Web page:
Brussels, Then Purim: Don’t Forget Amelek

April 1, 2016

A strange Purim this turned out to be: that prosaic pain which comes from too much hamantaschen and too much whiskey mingled with a wave of grief and fear following the Brussels attacks. (Much could be said also of the Ankara, Istanbul and Lahore bombings—the pain and loss of life are just as horrendous–but the Belgium attacks have been claimed by Daesh and become part of the political discourse in the West. Therefore, consequences will be different. This complexity is just one example of why a “war on terror” is too reductive a project.)

The horror of these attacks is in their pointed indifference to the individual lives they shatter—as they did in Paris (and the Brussels murderers would be some of the very same attackers), Daesh struck out wherever they knew lots of people would be. Christians, Muslims, Jews and atheists were all brutalized. (Actually, since the Paris attacks were perpetrated on a Friday night and concentrated on people enjoying the evening at concerts and on the street, observant Jews were among the most relatively safe Parisians, unless they were unlucky enough to be caught just as they walked home from shul or Shabbat dinner.)

These are attacks on cosmopolitanism, on the idea that people of different cultures and backgrounds can create polity together.  The aim, of course, is to provoke the very reactions that these attacks have been getting: calls to militarize the policing of Muslim neighborhoods (from European politicians and from American political candidates); retreats from the very idea of the European Union which was created to halt the cycle of intraEuropean wars that had brought devastation to the continent and beyond; volkist, nativist ideas of national identity wholly distinct from citizenship.

The reactionaries of Daesh and those of Europe and the USA are locked in a totentanz, infatuated with a fantasy of the way things were when everyone knew their place. Two recent articles in the New York Times, a “>reflection from Roger Cohen (whose ancestors, like mine, fled the Czar’s pogroms in time to escape danger from the Shoah) remind us of our true history.

So does Purim. Our story of triumph over a plot to exterminate the Jews reminds us of the imperative not to forget about Amelek, the recurrent genocidaire always ready to raise the alarm about, “a certain people, scattered and dispersed among the other peoples in all the provinces of your realm, whose laws are different from those of any other people.”(Esther 3:8) Amelek is offended by persistent difference, by those of us who fail to feed our children pork and who cover our heads beneath the Almighty and who pray in words he doesn’t bother to learn. We have been Amelek’s targets in Europe before. Now, he is trying to assure us that he is on our side against “them.”  Let’s not descend to his expectations.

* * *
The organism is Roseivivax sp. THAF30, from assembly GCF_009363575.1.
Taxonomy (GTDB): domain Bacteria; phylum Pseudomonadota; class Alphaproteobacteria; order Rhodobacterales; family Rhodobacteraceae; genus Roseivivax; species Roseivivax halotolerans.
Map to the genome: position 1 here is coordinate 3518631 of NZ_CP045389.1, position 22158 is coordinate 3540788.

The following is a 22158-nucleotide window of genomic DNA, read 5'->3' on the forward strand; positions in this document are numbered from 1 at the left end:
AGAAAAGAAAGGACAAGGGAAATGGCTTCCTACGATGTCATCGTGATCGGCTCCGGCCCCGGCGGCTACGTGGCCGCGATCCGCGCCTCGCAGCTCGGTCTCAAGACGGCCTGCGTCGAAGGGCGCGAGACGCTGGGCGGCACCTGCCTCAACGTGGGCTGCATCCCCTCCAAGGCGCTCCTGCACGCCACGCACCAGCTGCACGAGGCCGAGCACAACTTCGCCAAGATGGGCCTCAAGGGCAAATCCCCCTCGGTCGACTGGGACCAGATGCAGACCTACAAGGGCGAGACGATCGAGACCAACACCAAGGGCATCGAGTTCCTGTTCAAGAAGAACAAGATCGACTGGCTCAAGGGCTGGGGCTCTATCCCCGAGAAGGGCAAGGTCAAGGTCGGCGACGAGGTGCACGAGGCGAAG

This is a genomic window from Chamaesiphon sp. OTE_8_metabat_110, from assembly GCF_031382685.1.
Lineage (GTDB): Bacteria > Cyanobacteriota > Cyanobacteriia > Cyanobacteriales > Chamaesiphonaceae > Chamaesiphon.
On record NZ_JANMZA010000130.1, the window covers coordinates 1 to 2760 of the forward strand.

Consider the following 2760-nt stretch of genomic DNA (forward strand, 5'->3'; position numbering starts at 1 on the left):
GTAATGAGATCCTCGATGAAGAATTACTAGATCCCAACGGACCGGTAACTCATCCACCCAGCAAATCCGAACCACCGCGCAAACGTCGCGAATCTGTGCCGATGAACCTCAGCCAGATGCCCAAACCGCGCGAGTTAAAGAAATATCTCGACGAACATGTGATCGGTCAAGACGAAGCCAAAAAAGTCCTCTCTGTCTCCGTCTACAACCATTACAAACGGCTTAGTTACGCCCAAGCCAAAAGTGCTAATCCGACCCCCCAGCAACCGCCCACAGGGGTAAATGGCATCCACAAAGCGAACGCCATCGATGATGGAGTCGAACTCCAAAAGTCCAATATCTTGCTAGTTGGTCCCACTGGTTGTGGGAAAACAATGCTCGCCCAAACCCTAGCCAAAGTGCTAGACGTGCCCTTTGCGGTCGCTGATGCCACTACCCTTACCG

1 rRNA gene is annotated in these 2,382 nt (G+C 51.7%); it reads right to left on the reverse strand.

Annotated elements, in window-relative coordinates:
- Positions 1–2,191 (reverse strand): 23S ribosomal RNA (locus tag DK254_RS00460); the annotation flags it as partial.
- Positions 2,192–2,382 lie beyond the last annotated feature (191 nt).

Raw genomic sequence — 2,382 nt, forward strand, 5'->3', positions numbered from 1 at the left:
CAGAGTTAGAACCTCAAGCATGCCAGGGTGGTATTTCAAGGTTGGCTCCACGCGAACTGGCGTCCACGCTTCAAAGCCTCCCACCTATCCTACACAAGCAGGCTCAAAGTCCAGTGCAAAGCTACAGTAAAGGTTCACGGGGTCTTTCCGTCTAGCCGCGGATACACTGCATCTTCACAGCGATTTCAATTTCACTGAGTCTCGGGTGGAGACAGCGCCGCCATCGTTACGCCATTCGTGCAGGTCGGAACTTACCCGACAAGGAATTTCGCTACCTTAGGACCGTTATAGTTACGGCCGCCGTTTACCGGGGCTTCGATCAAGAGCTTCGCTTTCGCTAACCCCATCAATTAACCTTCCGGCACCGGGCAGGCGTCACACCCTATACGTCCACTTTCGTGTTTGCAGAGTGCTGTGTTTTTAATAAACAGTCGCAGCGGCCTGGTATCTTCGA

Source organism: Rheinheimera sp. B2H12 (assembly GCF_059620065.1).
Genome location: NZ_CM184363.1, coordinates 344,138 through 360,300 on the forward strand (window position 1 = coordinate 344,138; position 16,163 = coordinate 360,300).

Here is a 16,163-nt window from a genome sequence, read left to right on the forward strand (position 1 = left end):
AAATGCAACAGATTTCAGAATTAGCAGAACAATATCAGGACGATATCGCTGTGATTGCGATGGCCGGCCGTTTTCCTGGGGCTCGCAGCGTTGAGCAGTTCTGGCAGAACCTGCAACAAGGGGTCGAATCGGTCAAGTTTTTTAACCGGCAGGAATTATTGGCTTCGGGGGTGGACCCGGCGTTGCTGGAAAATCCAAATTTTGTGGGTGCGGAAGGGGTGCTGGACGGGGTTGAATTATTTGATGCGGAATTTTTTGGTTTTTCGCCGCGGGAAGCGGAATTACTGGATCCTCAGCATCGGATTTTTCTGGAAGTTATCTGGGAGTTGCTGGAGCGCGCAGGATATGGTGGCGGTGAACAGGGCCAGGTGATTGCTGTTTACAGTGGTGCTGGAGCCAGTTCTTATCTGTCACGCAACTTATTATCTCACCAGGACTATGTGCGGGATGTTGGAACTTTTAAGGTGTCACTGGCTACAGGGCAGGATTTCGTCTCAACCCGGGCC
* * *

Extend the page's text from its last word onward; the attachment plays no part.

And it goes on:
Certainly, after Brussels, Paris—and San Bernadino—we have reason to be angry and afraid. We do indeed require protection. Those of us who live in the great world city of Los Angeles remain a constant provocation to the reactionaries of Daesh and those of the Nativist (not!) American extreme rightwing.

No I am not saying that our domestic right wing is “just like Daesh”; I am saying that their criticisms of contemporary society overlap in significant ways—that is to say that they share some particular notions of absolute right and wrong—a yearning for hierarchy, gender and otherwise, deference to authority for its own sake, strength for its own sake, a contempt for kindness when it is translated into policy, a hatred and suspicion of multiculturalism and the city.

Not that I don’t also believe in right and wrong. Every religious person—even those of us who are chastened by the postmodern observation that human knowledge is always fallible, situated, partial and interested—is, to some extent, a moral realist. So here is a value judgement of my own: I think that a cosmopolitan delight in difference, in the multiplicity of ways there are to be human and to be good, is very moral indeed. Just as we Jews are reclaiming the particular heritage of our tradition—not to be contemptuous of others, but to explore our own way building a life of meaning–so too we respect the heritage of others. For me and for Jews like me, this means building a living, vital, evolving tradition, rooted in our history but responsive to our very own time and place.

So yes, we need our government to do what it can to protect us from terrorists. We also need to resist categorical attacks on human rights based on religion or “race.” We also need to build communities of solid trust which crosses ethnic and religious lines. We are proud to be “a certain people.” We will reject the seductions of Amelek. Good Shabbos.

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